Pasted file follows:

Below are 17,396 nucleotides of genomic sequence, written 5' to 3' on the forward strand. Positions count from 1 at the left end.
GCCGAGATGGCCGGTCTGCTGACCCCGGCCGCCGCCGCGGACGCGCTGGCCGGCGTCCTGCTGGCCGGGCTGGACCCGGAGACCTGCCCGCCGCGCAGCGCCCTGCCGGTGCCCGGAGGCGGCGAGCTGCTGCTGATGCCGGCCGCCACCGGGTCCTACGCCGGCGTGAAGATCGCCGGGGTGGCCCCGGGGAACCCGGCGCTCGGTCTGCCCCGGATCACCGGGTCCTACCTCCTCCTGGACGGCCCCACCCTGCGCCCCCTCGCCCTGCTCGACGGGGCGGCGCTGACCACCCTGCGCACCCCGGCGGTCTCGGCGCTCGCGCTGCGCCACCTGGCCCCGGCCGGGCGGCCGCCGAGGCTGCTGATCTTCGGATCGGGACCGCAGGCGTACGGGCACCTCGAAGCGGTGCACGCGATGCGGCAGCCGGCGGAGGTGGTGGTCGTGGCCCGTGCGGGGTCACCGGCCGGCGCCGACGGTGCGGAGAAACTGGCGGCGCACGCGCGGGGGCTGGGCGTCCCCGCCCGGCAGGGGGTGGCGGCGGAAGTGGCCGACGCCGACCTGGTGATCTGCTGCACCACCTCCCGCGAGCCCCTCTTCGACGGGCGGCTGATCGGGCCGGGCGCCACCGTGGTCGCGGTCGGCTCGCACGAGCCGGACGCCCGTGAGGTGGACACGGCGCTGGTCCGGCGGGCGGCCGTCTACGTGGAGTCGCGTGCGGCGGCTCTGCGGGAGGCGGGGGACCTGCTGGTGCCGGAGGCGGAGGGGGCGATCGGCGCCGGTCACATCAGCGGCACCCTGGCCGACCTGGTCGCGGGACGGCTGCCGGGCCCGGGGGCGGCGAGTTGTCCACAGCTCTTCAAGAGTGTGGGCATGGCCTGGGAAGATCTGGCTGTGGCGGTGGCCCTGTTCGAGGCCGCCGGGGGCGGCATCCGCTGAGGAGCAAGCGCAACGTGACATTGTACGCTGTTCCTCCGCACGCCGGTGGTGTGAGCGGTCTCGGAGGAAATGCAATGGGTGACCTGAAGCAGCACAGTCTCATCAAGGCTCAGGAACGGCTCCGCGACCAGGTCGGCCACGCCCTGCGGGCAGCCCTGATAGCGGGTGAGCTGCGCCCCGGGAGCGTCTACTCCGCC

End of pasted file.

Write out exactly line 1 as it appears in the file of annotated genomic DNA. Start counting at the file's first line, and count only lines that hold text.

Below are 17,396 nucleotides of genomic sequence, written 5' to 3' on the forward strand. Positions count from 1 at the left end.